Problems with Dublin regional water system leave consumers high and dry

Algal bloom at Roundwood reservoir has left some without supply for 15 days

The Dublin water supply system has operated below demand levels on a number of occasions in recent weeks as engineers battle an algal bloom problem at Roundwood, in Co Wicklow. Photograph: Cyril Byrne

The Dublin water supply system has operated below demand levels on a number of occasions in recent weeks as engineers battle an algal bloom problem at Roundwood, in Co Wicklow. Photograph: Cyril Byrne

 


Continuing problems with the Dublin regional water supply system have resulted in some homes being temporarily “uninhabitable” while some businesses have been forced to remain closed in recent days.

The Dublin water supply system which serves the four local authorities in the capital and parts of Kildare and Wicklow has been operating below demand levels on a number of occasions in recent weeks, as engineers continue to battle an algal bloom problem at Roundwood, in Co Wicklow.

As capacity at the Roundwood water treatment plant drops to some 50 per cent when the bloom is being cleared, homes in parts of the region have lost supply up to 15 days’ supply, while last week businesses in Enniskerry closed for a number of days because they had no water.

No leeway
According to Dublin City Council, the system is operating at near capacity, therefore the removal of part of the Roundwood plant means production in the region is occasionally below demand.

The council says production capacity of the system is some 563 million litres per day, with average daily demand very close behind, at 542 million litres per day.

The production capacity at Roundwood itself is said to be between 66 million litres and 75 million litres per day, but three days last week this dropped below about 40 million litres per day, according to figures provided to Andrew Doyle TD. Last week in the Dáil fellow Wicklow TDs Simon Harris and Stephen Donnelly quizzed Minister for the Environment Phil Hogan about the problem, which they said had been ongoing for months.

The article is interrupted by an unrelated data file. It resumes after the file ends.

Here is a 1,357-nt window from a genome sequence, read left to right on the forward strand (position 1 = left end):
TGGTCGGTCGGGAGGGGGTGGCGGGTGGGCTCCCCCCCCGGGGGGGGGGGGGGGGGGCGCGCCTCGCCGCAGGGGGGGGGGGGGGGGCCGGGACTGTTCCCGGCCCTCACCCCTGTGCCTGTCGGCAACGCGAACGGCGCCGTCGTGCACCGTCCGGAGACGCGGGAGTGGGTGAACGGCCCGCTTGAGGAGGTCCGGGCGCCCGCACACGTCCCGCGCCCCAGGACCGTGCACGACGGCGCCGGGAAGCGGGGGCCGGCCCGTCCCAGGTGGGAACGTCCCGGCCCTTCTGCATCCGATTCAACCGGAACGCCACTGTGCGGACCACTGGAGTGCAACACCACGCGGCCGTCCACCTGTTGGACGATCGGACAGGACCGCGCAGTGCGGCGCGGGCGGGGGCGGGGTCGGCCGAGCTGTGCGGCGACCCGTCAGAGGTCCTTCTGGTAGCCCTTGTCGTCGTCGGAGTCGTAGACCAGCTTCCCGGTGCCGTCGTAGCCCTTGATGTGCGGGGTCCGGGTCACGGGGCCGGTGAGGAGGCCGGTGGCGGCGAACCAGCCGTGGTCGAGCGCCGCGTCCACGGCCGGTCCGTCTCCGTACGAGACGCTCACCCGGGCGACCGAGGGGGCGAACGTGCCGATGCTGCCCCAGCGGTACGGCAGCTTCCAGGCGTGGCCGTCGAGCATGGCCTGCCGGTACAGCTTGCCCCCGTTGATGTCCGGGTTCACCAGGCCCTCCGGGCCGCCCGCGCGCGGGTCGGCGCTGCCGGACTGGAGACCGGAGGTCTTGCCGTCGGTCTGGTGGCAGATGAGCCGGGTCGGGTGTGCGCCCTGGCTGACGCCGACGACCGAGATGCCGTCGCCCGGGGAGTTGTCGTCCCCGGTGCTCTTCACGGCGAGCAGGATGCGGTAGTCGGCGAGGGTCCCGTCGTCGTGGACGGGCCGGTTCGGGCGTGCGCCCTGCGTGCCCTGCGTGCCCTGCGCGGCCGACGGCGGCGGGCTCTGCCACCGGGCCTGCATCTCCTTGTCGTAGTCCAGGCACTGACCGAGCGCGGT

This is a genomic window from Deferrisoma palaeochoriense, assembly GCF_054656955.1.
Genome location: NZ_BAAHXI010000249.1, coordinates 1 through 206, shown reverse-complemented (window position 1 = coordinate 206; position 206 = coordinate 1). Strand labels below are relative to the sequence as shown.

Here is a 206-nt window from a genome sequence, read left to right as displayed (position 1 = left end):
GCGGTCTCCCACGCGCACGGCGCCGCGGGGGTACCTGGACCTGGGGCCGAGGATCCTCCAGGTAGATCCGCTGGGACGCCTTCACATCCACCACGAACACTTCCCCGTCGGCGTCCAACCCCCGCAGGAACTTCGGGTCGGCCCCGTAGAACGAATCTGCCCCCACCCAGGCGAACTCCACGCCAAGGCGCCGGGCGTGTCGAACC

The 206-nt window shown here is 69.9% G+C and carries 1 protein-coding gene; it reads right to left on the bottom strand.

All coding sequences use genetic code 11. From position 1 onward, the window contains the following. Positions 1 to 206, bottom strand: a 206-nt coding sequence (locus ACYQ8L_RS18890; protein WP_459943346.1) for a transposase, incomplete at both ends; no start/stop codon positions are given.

They said it was causing severe hardship to householders and businesses, while also putting a severe constraint on development throughout the region.

Mr Harris said there were local reports that the problem would not be fixed in the foreseeable future, a situation that was unacceptable.

Mr Hogan said he was aware of the problem and the positioning of water tankers at a range of locations across north Wicklow.

His department’s engineers were providing support to Dublin and Wicklow local authorities to resolve the matter, he said.

Last April Dublin City Council passed an emergency motion calling for urgent action on the problem and pledging “best practice” communications to affected householders.

However, householder Conor Fitzsimmons of Delgany in Co Wicklow said his water supply is interrupted without notice.

Pressure
Mr Fitzsimmons, who is an engineer, said homes at Tooman Road at the Willow Grove had been without water for up to 15 days.

He said he was calling for pressure to be reduced to Dublin city overnight to allow a build-up of pressure to upland areas elsewhere.

“It would be better that 100 per cent of us got a supply at some time of the day, rather than 90 per cent got a supply all day and 10 per cent got none, he said.

Peter Norton, who runs Poppies Country Cooking in Enniskerry, said his was one of a number of businesses forced to close last week. Enquiries to Wicklow County Council, he said, were met with the response that notices were posted on the council’s website.

“We just don’t know when we will have water to provide toilets or to make tea,” he said.